Picture it like this: imagine yourself riding something like a ferris wheel. As the wheel turns, you can find yourself lifted up or brought low, either in spite of or because of your actions. Sometimes our fortunes are looking up, and things are good, and other times they’re falling. Sometimes the nation we live in is unquiet. Sometimes we experience loss, or spend half a year in the hospital. Sometimes we can feel crushed beneath the weight of everything gone wrong and wonder why we’re there.

The medievals taught, fortunes change, but what matters in your life is not whether you have good or bad fortune. What matters is your character. The author I was reading points out, a man of poor character will neither be satisfied at the height of fortune’s turn nor at the bottom. And a man of godly character will in joy seek the Lord in either estate. Christ-like character brings a man toward the center of the wheel, until whether you are at the top or the bottom of the wheel, there’s really not much change in you. You become temperate, constant, able to meet whatever challenge may come.

So often in our lives, we confuse joy with fortune, or at least we look to fortune to bring us joy. But the events of your life, your romantic relationships, your job, your wealth. None of that can give you joy. Joy is a gift from the Lord. Joy is like a fire on a cold, dark night. The goal in life is not to try to raise the sun or melt the snow. The point is to huddle closer to the light and heat you’ve been given, and when the sun does rise again, to glory in it, grateful to the Lord for his good gifts.

There’s a line from Surprised by Joy I quote often in pieces, but it’s worth reading it in full here: Lewis writes, “[Joy] is that [quality] of an unsatisfied desire which is itself more desirable than any other satisfaction.… Joy…must be sharply distinguished both from Happiness and from Pleasure. Joy (in my sense) has indeed one characteristic, and one only, in common with them; the fact that anyone who has experienced it will want it again. Apart from that…[joy] might almost equally well be called a particular kind of unhappiness or grief. But then it is a kind we want. I doubt whether anyone who has tasted it would ever, if both were in his power, exchange it for all the pleasures in the world. But then joy is never in our power, and pleasure often is.”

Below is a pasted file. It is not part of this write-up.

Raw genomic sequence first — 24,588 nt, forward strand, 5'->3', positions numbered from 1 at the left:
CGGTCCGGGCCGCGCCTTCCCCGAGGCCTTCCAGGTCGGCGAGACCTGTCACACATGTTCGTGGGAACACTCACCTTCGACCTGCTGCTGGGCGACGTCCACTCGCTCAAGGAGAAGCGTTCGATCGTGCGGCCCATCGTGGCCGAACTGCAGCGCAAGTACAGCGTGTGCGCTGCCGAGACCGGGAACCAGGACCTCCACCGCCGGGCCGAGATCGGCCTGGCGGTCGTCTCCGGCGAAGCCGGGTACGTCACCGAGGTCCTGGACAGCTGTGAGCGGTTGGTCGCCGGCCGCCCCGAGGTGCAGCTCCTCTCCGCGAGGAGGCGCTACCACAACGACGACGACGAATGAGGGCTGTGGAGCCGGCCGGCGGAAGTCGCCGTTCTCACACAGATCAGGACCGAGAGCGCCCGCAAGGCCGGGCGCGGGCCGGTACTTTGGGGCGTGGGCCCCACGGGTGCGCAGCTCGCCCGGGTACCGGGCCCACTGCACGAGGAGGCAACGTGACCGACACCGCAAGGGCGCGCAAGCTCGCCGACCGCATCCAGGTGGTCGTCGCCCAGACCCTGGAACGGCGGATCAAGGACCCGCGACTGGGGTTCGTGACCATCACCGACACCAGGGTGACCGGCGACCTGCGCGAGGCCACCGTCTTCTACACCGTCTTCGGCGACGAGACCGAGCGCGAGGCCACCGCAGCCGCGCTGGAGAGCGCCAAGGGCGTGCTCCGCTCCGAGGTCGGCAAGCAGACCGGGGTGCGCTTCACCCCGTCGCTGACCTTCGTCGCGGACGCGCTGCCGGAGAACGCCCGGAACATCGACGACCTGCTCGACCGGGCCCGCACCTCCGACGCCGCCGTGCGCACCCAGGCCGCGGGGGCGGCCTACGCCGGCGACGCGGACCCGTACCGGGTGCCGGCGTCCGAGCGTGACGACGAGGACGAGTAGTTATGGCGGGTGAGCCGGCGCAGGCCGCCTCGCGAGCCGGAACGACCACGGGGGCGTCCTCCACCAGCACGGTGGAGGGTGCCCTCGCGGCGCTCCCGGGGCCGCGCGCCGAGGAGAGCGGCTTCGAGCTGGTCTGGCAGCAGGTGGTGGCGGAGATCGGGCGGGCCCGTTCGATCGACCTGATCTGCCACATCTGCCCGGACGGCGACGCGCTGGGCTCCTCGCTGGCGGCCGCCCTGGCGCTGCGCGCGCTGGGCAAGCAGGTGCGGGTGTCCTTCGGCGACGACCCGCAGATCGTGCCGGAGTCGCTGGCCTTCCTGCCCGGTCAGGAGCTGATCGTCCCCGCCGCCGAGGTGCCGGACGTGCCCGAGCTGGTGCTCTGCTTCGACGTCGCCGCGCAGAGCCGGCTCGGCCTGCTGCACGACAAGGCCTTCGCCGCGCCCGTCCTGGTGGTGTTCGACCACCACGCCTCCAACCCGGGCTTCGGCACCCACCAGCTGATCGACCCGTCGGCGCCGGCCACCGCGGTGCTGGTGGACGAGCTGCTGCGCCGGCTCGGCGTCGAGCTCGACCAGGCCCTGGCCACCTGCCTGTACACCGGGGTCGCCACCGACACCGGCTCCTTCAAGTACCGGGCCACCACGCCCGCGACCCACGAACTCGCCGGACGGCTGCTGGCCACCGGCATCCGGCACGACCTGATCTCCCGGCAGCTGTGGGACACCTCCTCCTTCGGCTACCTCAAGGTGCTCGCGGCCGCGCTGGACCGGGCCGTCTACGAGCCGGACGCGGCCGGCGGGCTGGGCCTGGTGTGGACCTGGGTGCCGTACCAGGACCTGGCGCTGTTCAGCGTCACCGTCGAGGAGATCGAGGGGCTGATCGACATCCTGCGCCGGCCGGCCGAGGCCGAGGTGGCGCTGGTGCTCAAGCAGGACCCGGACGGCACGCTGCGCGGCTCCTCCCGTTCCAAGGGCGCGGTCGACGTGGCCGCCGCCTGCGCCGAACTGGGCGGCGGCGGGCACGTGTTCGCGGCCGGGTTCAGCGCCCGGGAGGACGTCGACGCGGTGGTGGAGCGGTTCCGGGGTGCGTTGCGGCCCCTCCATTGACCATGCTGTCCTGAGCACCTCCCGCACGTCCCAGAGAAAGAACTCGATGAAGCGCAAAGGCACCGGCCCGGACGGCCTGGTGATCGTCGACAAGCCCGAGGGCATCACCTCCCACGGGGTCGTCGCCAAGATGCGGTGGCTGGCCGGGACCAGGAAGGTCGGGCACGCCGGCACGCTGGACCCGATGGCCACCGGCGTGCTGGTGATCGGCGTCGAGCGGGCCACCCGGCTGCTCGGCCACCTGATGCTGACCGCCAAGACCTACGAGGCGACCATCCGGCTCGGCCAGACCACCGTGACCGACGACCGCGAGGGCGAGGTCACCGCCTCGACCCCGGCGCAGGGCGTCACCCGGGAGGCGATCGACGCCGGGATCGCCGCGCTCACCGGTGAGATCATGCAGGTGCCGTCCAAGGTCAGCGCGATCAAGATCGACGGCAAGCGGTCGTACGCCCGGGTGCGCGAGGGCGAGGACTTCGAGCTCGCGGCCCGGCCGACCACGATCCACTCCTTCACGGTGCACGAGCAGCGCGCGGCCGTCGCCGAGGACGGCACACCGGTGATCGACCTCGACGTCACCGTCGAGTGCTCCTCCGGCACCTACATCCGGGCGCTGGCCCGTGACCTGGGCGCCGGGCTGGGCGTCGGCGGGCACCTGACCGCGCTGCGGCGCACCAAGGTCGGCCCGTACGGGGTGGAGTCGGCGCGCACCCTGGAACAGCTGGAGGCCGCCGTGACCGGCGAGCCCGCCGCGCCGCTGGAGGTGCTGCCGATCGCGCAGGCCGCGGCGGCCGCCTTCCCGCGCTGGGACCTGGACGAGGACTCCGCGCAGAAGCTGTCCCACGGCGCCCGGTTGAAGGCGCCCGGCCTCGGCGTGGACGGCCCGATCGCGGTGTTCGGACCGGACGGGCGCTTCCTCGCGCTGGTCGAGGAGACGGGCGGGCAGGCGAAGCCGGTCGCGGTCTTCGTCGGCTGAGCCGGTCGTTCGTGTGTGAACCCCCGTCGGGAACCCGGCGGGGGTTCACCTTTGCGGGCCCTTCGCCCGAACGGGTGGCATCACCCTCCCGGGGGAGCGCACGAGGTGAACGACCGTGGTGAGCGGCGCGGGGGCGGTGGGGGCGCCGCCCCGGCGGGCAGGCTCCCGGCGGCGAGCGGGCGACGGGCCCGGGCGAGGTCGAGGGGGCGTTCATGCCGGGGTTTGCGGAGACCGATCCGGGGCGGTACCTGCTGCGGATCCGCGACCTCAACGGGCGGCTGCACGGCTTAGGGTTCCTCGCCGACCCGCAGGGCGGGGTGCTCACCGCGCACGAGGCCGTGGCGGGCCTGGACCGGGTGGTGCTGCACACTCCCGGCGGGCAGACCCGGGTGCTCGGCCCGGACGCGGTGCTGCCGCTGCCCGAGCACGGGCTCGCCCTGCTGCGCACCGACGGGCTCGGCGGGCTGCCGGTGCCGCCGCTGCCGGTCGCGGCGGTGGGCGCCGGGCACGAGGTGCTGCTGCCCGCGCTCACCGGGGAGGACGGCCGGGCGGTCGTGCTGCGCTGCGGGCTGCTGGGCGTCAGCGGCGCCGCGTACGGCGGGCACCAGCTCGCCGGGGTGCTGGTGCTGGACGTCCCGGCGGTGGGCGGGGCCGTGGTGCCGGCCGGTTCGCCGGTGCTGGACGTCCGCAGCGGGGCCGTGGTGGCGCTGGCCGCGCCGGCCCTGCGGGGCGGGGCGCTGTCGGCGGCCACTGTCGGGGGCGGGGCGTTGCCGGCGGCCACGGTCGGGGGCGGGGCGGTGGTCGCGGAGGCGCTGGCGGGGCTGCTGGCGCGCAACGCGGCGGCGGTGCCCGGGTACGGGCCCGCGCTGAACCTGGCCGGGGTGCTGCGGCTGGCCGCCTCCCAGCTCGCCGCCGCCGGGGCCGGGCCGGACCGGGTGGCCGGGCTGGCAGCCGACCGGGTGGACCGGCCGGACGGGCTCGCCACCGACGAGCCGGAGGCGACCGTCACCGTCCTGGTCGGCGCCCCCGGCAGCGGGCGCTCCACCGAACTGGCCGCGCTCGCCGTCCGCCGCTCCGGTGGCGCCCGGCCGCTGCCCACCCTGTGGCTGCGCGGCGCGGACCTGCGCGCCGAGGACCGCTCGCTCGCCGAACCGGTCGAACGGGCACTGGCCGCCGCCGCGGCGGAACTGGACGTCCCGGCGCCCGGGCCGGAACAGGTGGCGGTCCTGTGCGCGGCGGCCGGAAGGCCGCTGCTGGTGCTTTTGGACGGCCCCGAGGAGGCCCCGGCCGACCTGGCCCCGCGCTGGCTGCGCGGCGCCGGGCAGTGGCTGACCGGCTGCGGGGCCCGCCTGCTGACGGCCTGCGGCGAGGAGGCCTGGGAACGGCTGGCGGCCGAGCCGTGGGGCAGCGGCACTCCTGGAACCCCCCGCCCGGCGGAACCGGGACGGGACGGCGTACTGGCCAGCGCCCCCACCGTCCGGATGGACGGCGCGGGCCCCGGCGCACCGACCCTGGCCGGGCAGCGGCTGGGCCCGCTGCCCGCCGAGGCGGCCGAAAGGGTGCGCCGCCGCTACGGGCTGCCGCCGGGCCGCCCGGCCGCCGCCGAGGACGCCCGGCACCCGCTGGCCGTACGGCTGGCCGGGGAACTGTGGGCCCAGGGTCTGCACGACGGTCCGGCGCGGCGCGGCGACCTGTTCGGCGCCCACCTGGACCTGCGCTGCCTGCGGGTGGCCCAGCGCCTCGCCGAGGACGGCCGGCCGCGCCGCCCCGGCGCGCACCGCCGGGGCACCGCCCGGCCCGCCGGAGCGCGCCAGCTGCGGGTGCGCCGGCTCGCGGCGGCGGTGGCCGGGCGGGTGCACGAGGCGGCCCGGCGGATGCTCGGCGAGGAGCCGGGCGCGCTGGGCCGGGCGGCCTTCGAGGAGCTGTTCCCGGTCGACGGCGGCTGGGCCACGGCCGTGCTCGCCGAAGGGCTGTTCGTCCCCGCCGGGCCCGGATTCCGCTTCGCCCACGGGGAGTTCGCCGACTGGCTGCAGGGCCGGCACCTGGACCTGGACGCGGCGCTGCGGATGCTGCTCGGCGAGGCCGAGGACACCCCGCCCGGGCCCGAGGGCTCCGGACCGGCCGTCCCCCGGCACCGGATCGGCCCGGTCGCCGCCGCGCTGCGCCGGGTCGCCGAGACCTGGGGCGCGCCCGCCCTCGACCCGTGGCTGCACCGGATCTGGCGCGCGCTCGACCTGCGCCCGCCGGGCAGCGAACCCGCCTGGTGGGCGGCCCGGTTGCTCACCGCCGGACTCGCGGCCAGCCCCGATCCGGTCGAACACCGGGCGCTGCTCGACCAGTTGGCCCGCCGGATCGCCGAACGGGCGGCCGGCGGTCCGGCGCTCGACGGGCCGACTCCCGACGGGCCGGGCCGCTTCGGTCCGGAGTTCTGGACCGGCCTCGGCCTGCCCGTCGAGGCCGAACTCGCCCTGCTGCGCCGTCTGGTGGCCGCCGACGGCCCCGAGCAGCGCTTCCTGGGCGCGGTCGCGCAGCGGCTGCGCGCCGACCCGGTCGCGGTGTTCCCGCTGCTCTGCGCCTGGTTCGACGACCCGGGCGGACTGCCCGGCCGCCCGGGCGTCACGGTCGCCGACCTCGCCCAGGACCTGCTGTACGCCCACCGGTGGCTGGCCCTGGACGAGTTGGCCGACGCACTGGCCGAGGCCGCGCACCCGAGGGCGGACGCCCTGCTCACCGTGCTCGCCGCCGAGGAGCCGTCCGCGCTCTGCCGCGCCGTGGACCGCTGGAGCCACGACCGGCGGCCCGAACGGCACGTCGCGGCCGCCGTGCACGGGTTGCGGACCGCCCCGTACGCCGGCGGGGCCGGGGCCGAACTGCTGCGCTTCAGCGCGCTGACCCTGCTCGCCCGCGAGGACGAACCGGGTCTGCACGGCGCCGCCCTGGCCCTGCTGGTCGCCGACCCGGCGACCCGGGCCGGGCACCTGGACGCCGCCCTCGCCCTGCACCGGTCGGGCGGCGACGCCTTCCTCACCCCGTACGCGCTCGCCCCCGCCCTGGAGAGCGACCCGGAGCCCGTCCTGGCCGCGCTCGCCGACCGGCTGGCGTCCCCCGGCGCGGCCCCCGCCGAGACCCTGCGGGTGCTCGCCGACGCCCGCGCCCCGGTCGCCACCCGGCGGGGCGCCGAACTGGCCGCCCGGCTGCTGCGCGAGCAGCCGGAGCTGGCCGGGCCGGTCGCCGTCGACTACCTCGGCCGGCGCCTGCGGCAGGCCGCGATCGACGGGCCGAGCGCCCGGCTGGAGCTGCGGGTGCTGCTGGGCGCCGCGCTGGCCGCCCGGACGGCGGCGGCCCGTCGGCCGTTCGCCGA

Joy belongs in advent because joy is knowing that all sad things must one day end, and joy is knowing today is not that day. It teaches us to long for the Lord’s return. Happiness is watching my daughter giggle. Joy is there through it all, though, in all the hospital rooms and specialist visits. Come what may. Joy is knowing that this, too, shall pass, whatever it is, and by the end God will weave it into a story of redemption. Which is why this psalm is meant to be repeated year after year. In good years, restore our fortunes, oh God. In bad years, we’ll reap with shouts of joy.

Every year there was the celebration of the passover in this culture, and every year the people of God would go up singing. I would encourage you this year, even if the mourning outweighs your happiness ten to one, celebrate. Enter into the rituals. This year, light the candles. Take communion. Go carol in the square. Come to the Christmas Eve service here next week. Hide the Christmas chicken, whatever it is you do, call to mind the joy of the Lord.

I told this story before, but I’ve been playing a trick on my eight-year-old recently my dad played on me when I was a kid. He used to tell me he had control over stop lights, and as proof, he would snap his fingers to turn the light green, then at the next light he would tell me to try it. I would snap, snap, snap, trying to make the light change. I would will it to change with every fiber of my being. Then my dad would snap and it would turn green. He was watching the lights on the side and waiting, but I didn’t know that until much later.

Our culture has largely misunderstood joy, and our misunderstanding is largely a categorical error, kind of like my thinking with the stoplights. I was convinced that if I snapped in the right way or loudly enough, I could change the lights, but really the light changing had nothing to do with snapping. I tried for years, though, to conjure the lights. I think I tried for so long because sometimes it would seem to work, I would snap at the right moment and the lights would change.

We do the same thing with joy when we place it in the same category as pleasure. We go looking in places where pleasure can be found, and that search yields mixed results. We look for joy in relationships, for instance, and we get mixed results; some relationships give you a glimpse of joy and others bring you pain. Or we look for joy in food and drink, and again: mixed results—sharing a meal with friends, for instance, is a great joy, but overeating and drinking looking for joy, you’ll find only pain. We snap, snap, snap, seeking out pleasure after pleasure looking for joy, but most of the time we just wind up a bit hung over, exhausted, and still feeling like we somehow missed it, and we long for something more.

My point is, we’re searching for joy in the wrong places. Joy is not in the same category as pleasure. Joy is less about what you’re doing to try to seek it out, and it’s more about waiting for Christ and his kingdom. My experience leads me to agree with Lewis in what I read earlier—oftentimes I can see joy more clearly in hard times than in times of pleasure.

I would invite you this morning into the joy of the Lord, into belief in his promise to redeem and restore the earth and his people. We need joy that isn’t dependent upon the season or circumstances, joy that can look into the face of hardship and even our own mistakes and see, not just brokenness, but everything God is doing to make it right. I would invite you into the joy of the Lord today.